Long standing relationship between Kenya, Japan has borne many fruits

Eliud Kipchoge and Rita Kavashe MD, Isuzu East Africa exchanged documents after signing a new two-year contract with Isuzu East Africa as a Brand Ambassador for the Isuzu D-Max Pick up. [Wilberforce Okwiri, Standard]

In any diplomat’s career, certain events stand out as highlights that are an honour and a privilege to participate in. One such event is when your country marks an important anniversary in its relationship with a host nation. It is a great pleasure as the 20th ambassador of Japan to Kenya to note that this year, 2023, marks the 60th anniversary of the diplomatic relations between Kenya and Japan.

In 1963, Kenya was a very different place from what it is now. And so was Japan. In the case of my country, we had just begun to get over the devastation of the Second World War and embark on what economists refer to as the “Japanese economic miracle” (1960s to 1980s). This period of rapid economic growth saw Japan rise from economic ruin to become the world’s second-largest economy. As Japan prospered, it extended support to countries in Asia and Africa in need of development assistance.

This led to the creation of the Japan International Cooperation Agency (JICA) in 1974. Kenya is the largest recipient of Japan’s Official Development Assistance in sub-Saharan Africa. Based on the priorities of the Kenyan government, our cooperation focused on top priority areas such as infrastructure, energy, industry, agriculture, health, education, forestry, environment and regional stability, among others.

The results of the 60 years of cooperation are visible in many areas. Infrastructure development projects such as the Mombasa Port Development Project, the Dongo Kundu Special Economic Zone, the Ngong Road Expansion Project, the construction of the Olkaria Geothermal Power Stations and the Mwea Irrigation Development Project have played a significant role in enhancing development, standards of living and employment opportunities for Kenyans.

In addition, Japan has played a key role in the establishment and capacity building of important institutions such as  JKUAT, KEMRI and KEFRI. It is notable that, as a result of Japan’s support, Kenya now provides training to counterparts from other African countries in some of these areas.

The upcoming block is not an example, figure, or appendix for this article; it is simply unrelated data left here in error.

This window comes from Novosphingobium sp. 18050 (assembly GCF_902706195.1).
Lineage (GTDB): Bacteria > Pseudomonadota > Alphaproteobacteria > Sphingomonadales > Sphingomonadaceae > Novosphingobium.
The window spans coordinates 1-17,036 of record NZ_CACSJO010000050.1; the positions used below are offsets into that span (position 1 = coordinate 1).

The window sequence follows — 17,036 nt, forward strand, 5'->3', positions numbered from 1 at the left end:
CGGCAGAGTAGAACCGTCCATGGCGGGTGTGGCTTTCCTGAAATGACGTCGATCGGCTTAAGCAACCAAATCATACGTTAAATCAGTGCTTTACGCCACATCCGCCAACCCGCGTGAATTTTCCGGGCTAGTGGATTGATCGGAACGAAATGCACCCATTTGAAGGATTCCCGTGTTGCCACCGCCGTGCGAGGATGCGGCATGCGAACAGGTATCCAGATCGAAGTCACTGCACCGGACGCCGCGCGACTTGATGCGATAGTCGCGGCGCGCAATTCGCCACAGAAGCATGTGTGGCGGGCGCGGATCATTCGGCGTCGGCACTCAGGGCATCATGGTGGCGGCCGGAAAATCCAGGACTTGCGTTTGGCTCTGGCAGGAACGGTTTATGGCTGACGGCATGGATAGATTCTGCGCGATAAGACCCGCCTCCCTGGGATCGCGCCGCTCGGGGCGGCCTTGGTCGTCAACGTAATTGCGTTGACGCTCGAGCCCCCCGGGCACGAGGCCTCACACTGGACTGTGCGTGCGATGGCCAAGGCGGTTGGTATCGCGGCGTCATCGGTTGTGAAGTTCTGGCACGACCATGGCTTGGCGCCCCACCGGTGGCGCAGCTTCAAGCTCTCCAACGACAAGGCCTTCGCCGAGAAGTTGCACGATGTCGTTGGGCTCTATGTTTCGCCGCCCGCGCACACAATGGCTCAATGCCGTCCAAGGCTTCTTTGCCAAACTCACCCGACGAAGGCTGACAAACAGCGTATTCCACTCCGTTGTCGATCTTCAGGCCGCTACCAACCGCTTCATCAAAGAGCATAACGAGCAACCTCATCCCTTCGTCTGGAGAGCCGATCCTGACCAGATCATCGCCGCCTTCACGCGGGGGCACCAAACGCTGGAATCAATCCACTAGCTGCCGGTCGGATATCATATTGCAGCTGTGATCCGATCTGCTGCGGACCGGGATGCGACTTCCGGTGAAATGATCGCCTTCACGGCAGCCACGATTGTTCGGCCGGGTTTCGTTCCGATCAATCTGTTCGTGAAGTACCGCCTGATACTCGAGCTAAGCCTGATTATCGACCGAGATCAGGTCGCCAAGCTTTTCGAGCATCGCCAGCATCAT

Since 1964, Japan has dispatched 1,757 Japan Overseas Cooperation Volunteers who live and work among the Kenyan local communities with a view to contribute to socio-economic development. Japan has also received many Kenyan experts for training in Japan since 1963.

The 60th anniversary is an occasion to renew our friendship. Some outstanding individuals have contributed to promoting our friendship. Kenya’s renowned Nobel Peace Prize winner, Prof. Wangari Maathai made numerous visits to Japan to promote cooperation at the grassroots level on environmental issues and promoted the Japanese spirit of “Mottainai” (a Japanese word that describes 3R: Reduce, Reuse, Recycle) in the international community.

The Sixth Tokyo International Conference on African Development (TICAD 6) held Nairobi in 2016 was a historic milestone in the Kenya-Japan relations as it was the first time the summit was held outside Japan.

The participation of a large number of Japanese executives at the meeting at TICAD 6 raised their interest in investing and doing business in Kenya. As a result, the number of Japanese companies doing business in Kenya doubled in the last five years to more than 100 at present.

At TICAD 8 in August 2022, Prime Minister Kishida Fumio reiterated Japan’s commitment to continue as “a partner growing together with Africa”, and pledged $30 billion in public and private funding over the next three years. In view of the importance of the relations between our two countries, our cooperation and friendship will continue to flourish.

By Brian Ngugi 38 mins ago
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